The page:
Finally, a lot of merit goes to Zven, who role swapped to support. Having played as ADC for a long time, he’s the best partner for Berserker since he knows both roles extremely well and can adapt to the T1’s former marksman. Not only that, but he also has a strong presence in shotcalling, which can help the rest of the team.

It’s still early to say but I personally think that this team can be the dark horse for 2022.



Having won the LEC Summer Playoffs this year, Rogue comes to Worlds with a new level of expectations on them. As the first seed, they will feel the pressure of representing EU and the tough goal of beating the eastern teams, but RGE has shown promising stuff this year.

Odoamne won his first LEC title and was gapping everyone in the top lane. While he is known more as a weakside player, he had a positive XP and CS differential during the laning phase. My main worry is how he will perform against the mechanical gods. Watching T1’s Zeus makes me question if he’s able to hold his own. Yet, RGE has solid chances of fighting for Knockout Stage.

All the rest of the team has been performing strongly in playoffs, but Larssen and Malrang for me are the ones to watch out. We saw a new “face” from the Swedish mid laner, who is known for playing scaling mages. In the G2 finals, he took the gamble and played LeBlanc, proving that he’s willing to take the risks and go outside his comfort zone when needed. Malrang, instead, has returned to be the King of the jungle, with the highest %KP by a large margin. He’s known for being a low-economy player that puts a lot of emphasis in the early game: I’m curious to see how he will behave at Worlds.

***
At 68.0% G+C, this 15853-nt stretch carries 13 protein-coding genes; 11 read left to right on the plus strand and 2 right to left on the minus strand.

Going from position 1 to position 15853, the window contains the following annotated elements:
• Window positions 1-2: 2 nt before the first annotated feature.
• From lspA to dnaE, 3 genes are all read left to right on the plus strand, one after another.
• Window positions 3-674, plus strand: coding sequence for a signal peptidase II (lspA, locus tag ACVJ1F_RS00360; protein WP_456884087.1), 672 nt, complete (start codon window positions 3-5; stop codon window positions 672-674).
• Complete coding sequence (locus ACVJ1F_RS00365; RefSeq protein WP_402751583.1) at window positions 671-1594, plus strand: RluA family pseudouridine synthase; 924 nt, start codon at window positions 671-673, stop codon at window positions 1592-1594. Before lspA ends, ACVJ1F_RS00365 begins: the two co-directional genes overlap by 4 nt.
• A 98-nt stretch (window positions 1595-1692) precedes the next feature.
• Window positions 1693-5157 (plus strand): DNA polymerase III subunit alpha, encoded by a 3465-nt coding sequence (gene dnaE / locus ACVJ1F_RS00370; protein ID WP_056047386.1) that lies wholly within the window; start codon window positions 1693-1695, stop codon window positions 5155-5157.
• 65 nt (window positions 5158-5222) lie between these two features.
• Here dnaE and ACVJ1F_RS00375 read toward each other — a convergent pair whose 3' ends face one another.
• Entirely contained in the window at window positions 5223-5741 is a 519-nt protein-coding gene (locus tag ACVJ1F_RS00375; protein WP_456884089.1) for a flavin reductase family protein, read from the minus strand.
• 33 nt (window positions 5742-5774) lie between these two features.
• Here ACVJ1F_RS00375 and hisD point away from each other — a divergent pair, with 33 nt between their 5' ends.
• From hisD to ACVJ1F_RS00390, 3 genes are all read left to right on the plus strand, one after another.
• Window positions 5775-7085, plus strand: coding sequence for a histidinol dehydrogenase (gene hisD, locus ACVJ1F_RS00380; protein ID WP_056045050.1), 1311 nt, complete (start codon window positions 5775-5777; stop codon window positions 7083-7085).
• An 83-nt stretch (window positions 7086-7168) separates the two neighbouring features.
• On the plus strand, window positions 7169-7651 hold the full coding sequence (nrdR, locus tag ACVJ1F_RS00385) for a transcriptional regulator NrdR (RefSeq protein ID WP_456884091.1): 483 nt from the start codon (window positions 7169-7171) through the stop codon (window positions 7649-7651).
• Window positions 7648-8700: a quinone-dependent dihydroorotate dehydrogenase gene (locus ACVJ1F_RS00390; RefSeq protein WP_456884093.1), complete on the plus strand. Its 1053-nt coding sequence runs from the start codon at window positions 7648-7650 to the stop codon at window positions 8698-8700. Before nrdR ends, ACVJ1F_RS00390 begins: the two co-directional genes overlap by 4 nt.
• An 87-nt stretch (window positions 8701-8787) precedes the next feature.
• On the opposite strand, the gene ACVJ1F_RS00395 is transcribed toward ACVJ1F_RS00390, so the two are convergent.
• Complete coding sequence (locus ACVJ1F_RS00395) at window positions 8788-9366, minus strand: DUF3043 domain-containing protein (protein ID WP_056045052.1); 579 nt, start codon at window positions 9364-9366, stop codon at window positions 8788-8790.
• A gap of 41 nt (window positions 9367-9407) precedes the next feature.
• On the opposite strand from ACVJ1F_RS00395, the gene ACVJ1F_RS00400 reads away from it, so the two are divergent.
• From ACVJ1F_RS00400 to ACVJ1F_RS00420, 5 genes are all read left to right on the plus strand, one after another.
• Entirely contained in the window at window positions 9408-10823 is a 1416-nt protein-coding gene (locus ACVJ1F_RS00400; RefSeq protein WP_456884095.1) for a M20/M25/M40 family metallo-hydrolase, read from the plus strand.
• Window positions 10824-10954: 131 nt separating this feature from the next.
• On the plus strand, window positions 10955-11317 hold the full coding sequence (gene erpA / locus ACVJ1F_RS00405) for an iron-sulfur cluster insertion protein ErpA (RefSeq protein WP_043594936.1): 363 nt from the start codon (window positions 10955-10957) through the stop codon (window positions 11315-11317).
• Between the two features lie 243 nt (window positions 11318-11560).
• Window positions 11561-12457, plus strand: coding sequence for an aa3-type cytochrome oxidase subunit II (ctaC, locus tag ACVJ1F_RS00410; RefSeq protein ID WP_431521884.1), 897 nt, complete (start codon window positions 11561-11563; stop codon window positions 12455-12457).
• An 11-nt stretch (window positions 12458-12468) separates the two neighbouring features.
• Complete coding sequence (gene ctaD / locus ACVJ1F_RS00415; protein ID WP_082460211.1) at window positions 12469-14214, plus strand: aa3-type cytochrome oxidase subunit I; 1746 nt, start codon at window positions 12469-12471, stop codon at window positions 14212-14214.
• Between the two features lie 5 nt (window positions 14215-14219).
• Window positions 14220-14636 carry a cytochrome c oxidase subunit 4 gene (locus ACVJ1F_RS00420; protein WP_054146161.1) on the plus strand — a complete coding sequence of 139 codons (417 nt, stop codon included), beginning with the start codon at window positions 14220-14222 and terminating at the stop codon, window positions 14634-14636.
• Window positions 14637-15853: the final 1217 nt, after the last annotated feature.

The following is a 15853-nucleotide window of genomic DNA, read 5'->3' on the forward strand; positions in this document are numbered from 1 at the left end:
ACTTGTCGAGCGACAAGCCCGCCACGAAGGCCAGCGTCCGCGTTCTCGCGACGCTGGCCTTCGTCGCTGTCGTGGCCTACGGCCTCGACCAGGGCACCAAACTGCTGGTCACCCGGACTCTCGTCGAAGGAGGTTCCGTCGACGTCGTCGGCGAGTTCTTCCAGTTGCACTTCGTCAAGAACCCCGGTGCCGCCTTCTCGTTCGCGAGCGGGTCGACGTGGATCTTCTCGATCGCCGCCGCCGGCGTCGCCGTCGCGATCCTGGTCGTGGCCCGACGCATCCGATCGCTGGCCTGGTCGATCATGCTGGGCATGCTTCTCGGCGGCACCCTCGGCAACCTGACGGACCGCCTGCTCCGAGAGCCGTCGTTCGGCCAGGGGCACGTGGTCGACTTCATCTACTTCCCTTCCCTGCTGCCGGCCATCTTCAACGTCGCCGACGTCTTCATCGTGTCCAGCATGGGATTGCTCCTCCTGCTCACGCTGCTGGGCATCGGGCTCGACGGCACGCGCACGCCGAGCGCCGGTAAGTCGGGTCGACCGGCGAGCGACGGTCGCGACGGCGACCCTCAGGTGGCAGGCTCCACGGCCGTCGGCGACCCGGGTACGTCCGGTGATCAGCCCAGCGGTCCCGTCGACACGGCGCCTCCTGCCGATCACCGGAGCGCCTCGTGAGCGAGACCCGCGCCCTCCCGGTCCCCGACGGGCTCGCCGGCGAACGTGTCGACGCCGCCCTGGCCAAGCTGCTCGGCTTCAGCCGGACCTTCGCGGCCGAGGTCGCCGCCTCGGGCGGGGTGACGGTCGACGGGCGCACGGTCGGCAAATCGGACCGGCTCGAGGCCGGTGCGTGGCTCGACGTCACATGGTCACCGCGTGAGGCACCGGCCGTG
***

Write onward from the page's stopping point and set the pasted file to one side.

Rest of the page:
Damwon Kia had an up and down season so far. Despite being in the top three of the LCK, they found themselves in a weird situation where they were struggling against the top two but playing better than the rest.

The roster changes done over the off-season felt a downgrade and the results seem to back up that statement. Nuguri and Burdol didn’t seem superior to other top laners and the bot lane couldn’t really match T1’s or Gen.G’s.

Coming in as the 3rd seed at Worlds, DK’s chances of making it to the finals seem slim. They can count on Canyon and ShowMaker as usual, but I feel like DK’s strong points don’t match the bot-centric meta of this season. Things might change with Patch 12.18, but unless there’s a drastic meta shift, DK’s journey might not be as good as previous years.



The next team on our list is G2 Esports. It might become as a surprise to see EU’s second seed placed higher than RGE, but I think there are quite a few reasons as to why this choice was made.